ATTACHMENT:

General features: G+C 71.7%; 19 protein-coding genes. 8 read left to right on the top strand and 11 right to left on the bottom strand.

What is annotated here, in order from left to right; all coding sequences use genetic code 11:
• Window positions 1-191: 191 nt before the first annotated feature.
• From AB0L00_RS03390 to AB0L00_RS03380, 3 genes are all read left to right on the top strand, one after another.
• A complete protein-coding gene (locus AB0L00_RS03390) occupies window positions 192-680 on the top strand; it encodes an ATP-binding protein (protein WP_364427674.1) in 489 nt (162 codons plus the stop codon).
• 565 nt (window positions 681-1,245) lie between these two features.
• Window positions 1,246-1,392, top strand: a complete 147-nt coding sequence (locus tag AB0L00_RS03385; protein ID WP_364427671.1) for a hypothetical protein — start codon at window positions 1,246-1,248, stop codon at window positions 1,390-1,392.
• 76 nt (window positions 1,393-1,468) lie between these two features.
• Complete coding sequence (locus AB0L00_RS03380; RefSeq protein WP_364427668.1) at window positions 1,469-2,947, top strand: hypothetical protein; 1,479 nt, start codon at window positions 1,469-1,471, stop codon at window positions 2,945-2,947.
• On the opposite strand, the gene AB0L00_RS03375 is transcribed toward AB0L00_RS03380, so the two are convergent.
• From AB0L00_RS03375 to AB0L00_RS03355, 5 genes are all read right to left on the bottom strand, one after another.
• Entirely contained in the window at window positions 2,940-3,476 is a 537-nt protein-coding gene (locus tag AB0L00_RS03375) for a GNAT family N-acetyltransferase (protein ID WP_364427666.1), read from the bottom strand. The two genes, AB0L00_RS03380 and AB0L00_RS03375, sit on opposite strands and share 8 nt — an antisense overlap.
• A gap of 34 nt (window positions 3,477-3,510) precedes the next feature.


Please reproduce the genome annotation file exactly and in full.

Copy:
General features: G+C 71.7%; 19 protein-coding genes. 8 read left to right on the top strand and 11 right to left on the bottom strand.

What is annotated here, in order from left to right; all coding sequences use genetic code 11:
• Window positions 1-191: 191 nt before the first annotated feature.
• From AB0L00_RS03390 to AB0L00_RS03380, 3 genes are all read left to right on the top strand, one after another.
• A complete protein-coding gene (locus AB0L00_RS03390) occupies window positions 192-680 on the top strand; it encodes an ATP-binding protein (protein WP_364427674.1) in 489 nt (162 codons plus the stop codon).
• 565 nt (window positions 681-1,245) lie between these two features.
• Window positions 1,246-1,392, top strand: a complete 147-nt coding sequence (locus tag AB0L00_RS03385; protein ID WP_364427671.1) for a hypothetical protein — start codon at window positions 1,246-1,248, stop codon at window positions 1,390-1,392.
• 76 nt (window positions 1,393-1,468) lie between these two features.
• Complete coding sequence (locus AB0L00_RS03380; RefSeq protein WP_364427668.1) at window positions 1,469-2,947, top strand: hypothetical protein; 1,479 nt, start codon at window positions 1,469-1,471, stop codon at window positions 2,945-2,947.
• On the opposite strand, the gene AB0L00_RS03375 is transcribed toward AB0L00_RS03380, so the two are convergent.
• From AB0L00_RS03375 to AB0L00_RS03355, 5 genes are all read right to left on the bottom strand, one after another.
• Entirely contained in the window at window positions 2,940-3,476 is a 537-nt protein-coding gene (locus tag AB0L00_RS03375) for a GNAT family N-acetyltransferase (protein ID WP_364427666.1), read from the bottom strand. The two genes, AB0L00_RS03380 and AB0L00_RS03375, sit on opposite strands and share 8 nt — an antisense overlap.
• A gap of 34 nt (window positions 3,477-3,510) precedes the next feature.